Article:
The first thing man measured was time. His first unit of time was the day. The regularly of sunrise and sunset made him count the days.
He probably kept a record of the passing days by making marks on a tree-trunk. He may also have noticed how the shape of the moon gradually changed from day to day. And cut a special mark on the tree for the full moon. Eventually he would have noticed that the full moon seemed to occur at regular intervals –always after he had cut about thirty day-marks.
How did man learn to divide the day into smaller units of time?
The Egyptians, and later the Greeks and the Romans, had a water clock. In its simplest form it consisted of a vessel like a modern bucket from which water slowly dripped through a hole. As the water level dropped, the time was measured by marks on the inside of the vessel.
Arab astronomers invented the sundial, on which they made hour markings. The changing direction of the shadow indicated the time. A sundial, however, could not be used when it was cloudy.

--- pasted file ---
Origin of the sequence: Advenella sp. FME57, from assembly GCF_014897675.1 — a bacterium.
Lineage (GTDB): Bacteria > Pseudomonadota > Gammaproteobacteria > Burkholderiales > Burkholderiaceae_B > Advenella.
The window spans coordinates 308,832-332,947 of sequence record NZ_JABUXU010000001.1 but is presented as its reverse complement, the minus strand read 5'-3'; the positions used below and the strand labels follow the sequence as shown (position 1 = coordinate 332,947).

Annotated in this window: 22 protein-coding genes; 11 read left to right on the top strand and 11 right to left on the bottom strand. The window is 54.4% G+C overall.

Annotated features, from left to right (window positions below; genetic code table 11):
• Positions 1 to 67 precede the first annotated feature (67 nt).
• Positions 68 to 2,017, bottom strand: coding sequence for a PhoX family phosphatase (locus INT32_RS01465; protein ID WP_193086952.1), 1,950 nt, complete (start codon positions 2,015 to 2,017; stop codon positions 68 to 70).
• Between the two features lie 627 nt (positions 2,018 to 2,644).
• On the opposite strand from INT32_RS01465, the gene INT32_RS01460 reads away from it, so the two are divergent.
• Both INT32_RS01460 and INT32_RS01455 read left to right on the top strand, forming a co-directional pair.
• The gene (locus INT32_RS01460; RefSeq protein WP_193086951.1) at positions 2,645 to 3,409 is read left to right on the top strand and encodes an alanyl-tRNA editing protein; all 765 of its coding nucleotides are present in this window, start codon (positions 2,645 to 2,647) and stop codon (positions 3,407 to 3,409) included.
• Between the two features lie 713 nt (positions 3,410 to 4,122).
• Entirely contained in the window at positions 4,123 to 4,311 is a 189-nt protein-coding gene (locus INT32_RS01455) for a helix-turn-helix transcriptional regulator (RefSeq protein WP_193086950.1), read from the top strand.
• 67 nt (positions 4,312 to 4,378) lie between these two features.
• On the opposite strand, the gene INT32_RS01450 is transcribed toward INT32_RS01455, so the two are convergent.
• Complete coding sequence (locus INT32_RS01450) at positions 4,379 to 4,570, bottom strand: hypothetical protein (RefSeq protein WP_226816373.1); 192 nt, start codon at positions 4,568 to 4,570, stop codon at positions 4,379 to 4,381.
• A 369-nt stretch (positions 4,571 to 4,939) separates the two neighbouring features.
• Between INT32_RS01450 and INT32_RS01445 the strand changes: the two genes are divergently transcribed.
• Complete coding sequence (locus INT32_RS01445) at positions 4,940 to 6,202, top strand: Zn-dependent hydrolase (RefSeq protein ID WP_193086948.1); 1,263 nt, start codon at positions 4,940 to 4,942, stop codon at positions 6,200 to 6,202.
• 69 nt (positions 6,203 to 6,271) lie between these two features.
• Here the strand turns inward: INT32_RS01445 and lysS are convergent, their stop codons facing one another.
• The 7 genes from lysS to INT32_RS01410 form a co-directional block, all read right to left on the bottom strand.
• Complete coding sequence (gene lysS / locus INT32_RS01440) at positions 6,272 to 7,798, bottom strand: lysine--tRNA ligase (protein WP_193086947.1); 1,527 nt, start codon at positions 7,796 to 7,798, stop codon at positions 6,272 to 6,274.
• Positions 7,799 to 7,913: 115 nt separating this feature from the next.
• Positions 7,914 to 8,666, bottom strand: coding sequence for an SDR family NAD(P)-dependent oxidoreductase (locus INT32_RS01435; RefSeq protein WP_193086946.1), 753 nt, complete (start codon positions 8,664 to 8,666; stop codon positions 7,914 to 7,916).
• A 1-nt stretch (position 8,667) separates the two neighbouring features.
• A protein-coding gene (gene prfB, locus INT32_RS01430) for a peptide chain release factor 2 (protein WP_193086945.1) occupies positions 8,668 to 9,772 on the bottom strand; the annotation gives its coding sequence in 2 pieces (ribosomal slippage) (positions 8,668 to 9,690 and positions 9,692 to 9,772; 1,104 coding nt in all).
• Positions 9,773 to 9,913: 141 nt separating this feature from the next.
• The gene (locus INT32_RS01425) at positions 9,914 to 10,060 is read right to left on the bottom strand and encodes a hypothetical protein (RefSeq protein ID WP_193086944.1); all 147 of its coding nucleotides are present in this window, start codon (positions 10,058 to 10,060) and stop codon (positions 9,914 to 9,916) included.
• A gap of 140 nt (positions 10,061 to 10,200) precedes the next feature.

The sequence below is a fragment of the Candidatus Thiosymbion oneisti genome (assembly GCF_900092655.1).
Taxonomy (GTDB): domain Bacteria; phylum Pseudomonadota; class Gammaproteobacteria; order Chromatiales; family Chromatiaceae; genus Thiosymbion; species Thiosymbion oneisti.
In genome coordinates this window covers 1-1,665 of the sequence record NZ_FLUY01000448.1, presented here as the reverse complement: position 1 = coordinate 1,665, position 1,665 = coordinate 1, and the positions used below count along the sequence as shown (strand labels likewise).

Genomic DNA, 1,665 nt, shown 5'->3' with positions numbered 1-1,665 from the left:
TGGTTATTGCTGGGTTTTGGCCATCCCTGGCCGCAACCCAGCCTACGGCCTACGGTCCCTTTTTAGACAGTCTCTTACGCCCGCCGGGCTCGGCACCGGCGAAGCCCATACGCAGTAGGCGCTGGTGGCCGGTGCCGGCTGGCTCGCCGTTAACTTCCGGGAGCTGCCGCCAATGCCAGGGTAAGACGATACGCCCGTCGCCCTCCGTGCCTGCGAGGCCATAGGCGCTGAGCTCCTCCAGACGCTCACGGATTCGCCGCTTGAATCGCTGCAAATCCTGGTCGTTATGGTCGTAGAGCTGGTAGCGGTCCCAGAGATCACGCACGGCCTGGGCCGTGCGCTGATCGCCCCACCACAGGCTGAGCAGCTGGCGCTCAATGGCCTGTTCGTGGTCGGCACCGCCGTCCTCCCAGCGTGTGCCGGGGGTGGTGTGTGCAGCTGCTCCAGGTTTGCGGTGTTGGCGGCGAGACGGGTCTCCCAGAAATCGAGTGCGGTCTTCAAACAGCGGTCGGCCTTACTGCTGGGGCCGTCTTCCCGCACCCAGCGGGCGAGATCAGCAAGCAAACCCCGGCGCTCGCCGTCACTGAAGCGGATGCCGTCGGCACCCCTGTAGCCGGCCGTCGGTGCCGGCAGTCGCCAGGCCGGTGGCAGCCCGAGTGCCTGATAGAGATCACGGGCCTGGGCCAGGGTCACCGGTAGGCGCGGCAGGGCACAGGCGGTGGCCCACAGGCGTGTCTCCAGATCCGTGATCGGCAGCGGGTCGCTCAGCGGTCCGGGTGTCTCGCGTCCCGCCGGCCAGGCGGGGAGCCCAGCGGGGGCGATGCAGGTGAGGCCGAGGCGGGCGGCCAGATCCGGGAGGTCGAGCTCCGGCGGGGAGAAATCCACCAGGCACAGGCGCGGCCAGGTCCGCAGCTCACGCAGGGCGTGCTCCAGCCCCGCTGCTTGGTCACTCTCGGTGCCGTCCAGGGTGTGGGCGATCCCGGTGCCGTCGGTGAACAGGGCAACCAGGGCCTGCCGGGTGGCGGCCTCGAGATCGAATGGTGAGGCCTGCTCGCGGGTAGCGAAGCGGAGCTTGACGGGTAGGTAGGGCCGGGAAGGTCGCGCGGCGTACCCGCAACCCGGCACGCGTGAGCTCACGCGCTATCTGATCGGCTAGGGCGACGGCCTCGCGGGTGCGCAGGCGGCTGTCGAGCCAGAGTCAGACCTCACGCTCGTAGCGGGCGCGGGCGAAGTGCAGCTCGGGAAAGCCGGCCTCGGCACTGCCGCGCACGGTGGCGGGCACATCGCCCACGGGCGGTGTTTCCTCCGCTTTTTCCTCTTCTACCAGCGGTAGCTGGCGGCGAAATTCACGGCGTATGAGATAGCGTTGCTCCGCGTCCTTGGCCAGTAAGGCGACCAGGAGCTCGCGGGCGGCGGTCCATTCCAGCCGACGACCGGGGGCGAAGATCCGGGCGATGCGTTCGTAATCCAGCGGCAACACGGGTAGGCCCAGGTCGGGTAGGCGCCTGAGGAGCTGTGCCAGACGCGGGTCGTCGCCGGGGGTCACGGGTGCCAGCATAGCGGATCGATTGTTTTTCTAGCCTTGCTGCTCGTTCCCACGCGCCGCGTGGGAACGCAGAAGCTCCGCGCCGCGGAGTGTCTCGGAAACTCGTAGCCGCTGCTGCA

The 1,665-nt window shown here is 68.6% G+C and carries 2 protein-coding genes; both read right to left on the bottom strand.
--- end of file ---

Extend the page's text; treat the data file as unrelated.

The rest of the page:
Another was the hourglass, or sand –glass, which was commonly used in churches.
Later on, mechanical clocks started being used. These clocks did not have hands or a face but rang an alarm every hour. They were put up in public places. Smaller ones were made for homes. Pendulum clocks and cuckoo clocks were also early kinds of mechanical clocks. But clocks and wristwatches were made much later.
Mummy and papa often set an alarm in the clock so that they can wake you up in time to get ready for school. The sound of the alarm ringing in the morning wakes people up. This clock is known as an alarm clock. The alarm sounds at whatever time you want it to. This is the inside of an alarm clock. Does not it look complicated?
Today, most clocks or watches run on batteries or electrical cells. They use the natural vibration in a quartz crystal to keep time. The modern atomic clock is the most accurate known to man.